Disruptions Likely Into 2014 As Conflict Endures
BMI View: The continuing violence between the military and rebel forces has begun to seriously affect South Sudan's oil industry. With the violence likely to escalate further, we see significant disruptions to production as increasin gl y likely. Thi s will have economic consequences on the oil- dependent country, and could further discourage much - needed investment in the country's exploration and production (E&P) sector.
Former vice president and rebel leader Riek Machar has rejected President Salva Kiir's ceasefire offer made on December 27. Fighting has continued between the army and ethnic militias in South Sudan, leaving at least 1,000 dead according to Reuters. Although unverified, Machar stated that his forces have captured all of the Unity state and three quarters of the Upper Nile state, which together make up South Sudan's daily production of 245,000 barrels per day (b/d). Other reports highlight that in the Upper Nile state, the control of towns is split between government forces in the north and a mixture of rebel troops and armed civilians in the south. All in all, the increasing violence points towards the likelihood that production has already been significantly disrupted, and could eventually be entirely interrupted.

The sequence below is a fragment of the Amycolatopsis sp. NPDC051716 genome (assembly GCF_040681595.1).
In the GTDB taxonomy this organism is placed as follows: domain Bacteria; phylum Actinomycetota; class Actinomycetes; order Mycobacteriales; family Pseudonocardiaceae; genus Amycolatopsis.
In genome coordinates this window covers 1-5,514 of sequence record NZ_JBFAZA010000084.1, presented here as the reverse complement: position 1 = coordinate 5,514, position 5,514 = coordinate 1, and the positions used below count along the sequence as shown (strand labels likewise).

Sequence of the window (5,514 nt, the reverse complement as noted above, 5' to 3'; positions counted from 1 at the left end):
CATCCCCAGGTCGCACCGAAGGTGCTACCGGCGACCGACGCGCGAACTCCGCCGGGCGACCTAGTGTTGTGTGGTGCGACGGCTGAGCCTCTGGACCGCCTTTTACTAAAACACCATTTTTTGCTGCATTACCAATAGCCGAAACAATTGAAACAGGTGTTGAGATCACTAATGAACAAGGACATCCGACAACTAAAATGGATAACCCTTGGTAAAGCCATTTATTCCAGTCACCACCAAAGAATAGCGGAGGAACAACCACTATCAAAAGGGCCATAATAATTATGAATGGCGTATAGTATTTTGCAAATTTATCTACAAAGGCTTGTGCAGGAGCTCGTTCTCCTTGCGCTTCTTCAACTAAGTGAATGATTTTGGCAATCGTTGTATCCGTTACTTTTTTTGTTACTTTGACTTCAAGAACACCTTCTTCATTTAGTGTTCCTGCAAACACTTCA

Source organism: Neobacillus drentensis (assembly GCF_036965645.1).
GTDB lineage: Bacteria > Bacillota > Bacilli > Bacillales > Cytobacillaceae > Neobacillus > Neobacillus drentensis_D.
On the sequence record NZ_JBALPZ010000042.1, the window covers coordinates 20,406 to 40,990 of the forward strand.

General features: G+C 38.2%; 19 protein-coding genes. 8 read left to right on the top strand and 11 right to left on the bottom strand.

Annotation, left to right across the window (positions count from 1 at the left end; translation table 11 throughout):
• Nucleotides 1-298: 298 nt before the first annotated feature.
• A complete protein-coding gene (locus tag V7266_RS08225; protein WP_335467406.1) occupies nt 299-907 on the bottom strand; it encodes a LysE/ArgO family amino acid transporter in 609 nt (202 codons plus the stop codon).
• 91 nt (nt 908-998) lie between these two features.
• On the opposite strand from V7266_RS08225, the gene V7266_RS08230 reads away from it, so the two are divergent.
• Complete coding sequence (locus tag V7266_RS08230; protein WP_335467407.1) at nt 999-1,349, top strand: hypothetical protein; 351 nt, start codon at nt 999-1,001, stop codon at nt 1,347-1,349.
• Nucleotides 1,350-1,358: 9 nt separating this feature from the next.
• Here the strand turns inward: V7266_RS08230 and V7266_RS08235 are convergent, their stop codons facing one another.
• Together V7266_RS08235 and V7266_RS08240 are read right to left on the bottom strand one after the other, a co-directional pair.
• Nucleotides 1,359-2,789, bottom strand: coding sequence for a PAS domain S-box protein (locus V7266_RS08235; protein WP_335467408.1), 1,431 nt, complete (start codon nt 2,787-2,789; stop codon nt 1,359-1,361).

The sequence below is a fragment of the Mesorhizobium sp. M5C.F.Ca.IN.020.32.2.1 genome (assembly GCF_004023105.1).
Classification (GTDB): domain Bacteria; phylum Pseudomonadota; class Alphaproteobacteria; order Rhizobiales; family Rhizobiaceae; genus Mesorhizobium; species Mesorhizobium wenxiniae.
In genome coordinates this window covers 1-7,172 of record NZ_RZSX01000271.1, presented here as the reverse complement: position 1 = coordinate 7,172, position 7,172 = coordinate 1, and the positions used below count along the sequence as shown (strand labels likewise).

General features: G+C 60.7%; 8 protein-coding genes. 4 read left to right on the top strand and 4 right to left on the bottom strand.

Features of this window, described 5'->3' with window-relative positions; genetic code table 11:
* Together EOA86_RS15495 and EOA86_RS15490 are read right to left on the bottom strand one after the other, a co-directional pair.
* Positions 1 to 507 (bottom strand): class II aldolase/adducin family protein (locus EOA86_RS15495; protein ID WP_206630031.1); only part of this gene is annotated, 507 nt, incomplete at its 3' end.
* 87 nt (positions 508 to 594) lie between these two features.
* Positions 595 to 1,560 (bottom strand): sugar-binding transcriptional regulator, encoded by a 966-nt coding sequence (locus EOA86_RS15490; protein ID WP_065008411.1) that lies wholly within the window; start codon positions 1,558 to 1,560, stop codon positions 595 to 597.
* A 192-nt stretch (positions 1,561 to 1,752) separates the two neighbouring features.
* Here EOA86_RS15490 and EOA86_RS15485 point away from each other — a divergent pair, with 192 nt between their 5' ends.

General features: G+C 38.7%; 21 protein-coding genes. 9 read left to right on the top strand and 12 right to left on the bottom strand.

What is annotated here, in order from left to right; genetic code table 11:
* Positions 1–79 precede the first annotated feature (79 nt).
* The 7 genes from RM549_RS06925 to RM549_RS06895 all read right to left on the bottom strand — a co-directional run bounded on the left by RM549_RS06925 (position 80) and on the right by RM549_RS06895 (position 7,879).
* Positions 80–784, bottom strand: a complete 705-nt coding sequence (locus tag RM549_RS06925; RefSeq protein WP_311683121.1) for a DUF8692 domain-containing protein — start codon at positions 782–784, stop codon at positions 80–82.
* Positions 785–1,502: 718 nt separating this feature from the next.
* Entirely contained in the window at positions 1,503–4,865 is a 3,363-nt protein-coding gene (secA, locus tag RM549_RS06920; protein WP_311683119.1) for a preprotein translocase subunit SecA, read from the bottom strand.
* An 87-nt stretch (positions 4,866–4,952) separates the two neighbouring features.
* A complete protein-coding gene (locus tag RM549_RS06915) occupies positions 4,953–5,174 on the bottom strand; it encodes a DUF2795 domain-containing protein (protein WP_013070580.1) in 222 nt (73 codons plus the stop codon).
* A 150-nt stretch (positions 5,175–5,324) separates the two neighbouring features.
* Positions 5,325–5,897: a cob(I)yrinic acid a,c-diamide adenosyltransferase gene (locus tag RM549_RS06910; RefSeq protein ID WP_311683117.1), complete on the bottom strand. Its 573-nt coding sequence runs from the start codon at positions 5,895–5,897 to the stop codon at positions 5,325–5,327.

45,000 b/d Announced Outages, Larger Numbers More Likely
|Oil Production Recovery Largely At Risk With Enduring Violence|
|Sudan/South Sudan Unplanned Supply Outages (b/d)|